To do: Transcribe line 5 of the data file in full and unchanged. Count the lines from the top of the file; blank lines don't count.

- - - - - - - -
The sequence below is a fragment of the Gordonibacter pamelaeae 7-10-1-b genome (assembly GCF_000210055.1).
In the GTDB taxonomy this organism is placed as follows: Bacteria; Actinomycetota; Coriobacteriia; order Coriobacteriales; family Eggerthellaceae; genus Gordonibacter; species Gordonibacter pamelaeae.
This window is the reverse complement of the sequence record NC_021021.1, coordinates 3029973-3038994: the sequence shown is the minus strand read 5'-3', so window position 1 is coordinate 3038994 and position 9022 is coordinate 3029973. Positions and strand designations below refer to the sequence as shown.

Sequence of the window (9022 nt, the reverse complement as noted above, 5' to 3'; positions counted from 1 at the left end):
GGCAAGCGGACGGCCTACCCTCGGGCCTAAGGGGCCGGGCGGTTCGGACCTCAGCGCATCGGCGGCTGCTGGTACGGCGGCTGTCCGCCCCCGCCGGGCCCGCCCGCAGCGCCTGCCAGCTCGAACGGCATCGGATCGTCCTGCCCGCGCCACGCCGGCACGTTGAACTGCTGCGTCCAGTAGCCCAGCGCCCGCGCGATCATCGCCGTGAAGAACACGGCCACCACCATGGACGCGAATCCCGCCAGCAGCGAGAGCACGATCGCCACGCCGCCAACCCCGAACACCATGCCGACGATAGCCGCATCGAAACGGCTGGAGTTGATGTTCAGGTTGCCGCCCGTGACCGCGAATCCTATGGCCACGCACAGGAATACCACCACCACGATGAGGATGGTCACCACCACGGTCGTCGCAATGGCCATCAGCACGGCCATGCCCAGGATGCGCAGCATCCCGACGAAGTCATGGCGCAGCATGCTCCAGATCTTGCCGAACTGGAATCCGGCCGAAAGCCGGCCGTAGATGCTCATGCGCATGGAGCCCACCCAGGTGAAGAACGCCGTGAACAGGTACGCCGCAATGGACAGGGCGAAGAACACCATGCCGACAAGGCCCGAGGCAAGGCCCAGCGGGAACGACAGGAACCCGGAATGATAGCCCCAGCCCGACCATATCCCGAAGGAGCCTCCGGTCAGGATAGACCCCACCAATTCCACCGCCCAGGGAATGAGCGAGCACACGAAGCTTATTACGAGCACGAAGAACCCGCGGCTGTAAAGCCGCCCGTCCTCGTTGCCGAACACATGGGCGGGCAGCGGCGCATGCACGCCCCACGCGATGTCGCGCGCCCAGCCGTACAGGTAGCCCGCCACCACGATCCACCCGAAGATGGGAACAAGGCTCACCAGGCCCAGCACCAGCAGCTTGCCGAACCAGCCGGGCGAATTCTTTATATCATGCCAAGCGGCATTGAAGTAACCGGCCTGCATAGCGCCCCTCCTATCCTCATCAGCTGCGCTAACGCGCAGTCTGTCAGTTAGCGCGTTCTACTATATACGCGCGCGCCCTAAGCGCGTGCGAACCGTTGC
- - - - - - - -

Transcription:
GGCAAGCGGACGGCCTACCCTCGGGCCTAAGGGGCCGGGCGGTTCGGACCTCAGCGCATCGGCGGCTGCTGGTACGGCGGCTGTCCGCCCCCGCCGGGCCCGCCCGCAGCGCCTGCCAGCTCGAACGGCATCGGATCGTCCTGCCCGCGCCACGCCGGCACGTTGAACTGCTGCGTCCAGTAGCCCAGCGCCCGCGCGATCATCGCCGTGAAGAACACGGCCACCACCATGGACGCGAATCCCGCCAGCAGCGAGAGCACGATCGCCACGCCGCCAACCCCGAACACCATGCCGACGATAGCCGCATCGAAACGGCTGGAGTTGATGTTCAGGTTGCCGCCCGTGACCGCGAATCCTATGGCCACGCACAGGAATACCACCACCACGATGAGGATGGTCACCACCACGGTCGTCGCAATGGCCATCAGCACGGCCATGCCCAGGATGCGCAGCATCCCGACGAAGTCATGGCGCAGCATGCTCCAGATCTTGCCGAACTGGAATCCGGCCGAAAGCCGGCCGTAGATGCTCATGCGCATGGAGCCCACCCAGGTGAAGAACGCCGTGAACAGGTACGCCGCAATGGACAGGGCGAAGAACACCATGCCGACAAGGCCCGAGGCAAGGCCCAGCGGGAACGACAGGAACCCGGAATGATAGCCCCAGCCCGACCATATCCCGAAGGAGCCTCCGGTCAGGATAGACCCCACCAATTCCACCGCCCAGGGAATGAGCGAGCACACGAAGCTTATTACGAGCACGAAGAACCCGCGGCTGTAAAGCCGCCCGTCCTCGTTGCCGAACACATGGGCGGGCAGCGGCGCATGCACGCCCCACGCGATGTCGCGCGCCCAGCCGTACAGGTAGCCCGCCACCACGATCCACCCGAAGATGGGAACAAGGCTCACCAGGCCCAGCACCAGCAGCTTGCCGAACCAGCCGGGCGAATTCTTTATATCATGCCAAGCGGCATTGAAGTAACCGGCCTGCATAGCGCCCCTCCTATCCTCATCAGCTGCGCTAACGCGCAGTCTGTCAGTTAGCGCGTTCTACTATATACGCGCGCGCCCTAAGCGCGTGCGAACCGTTGC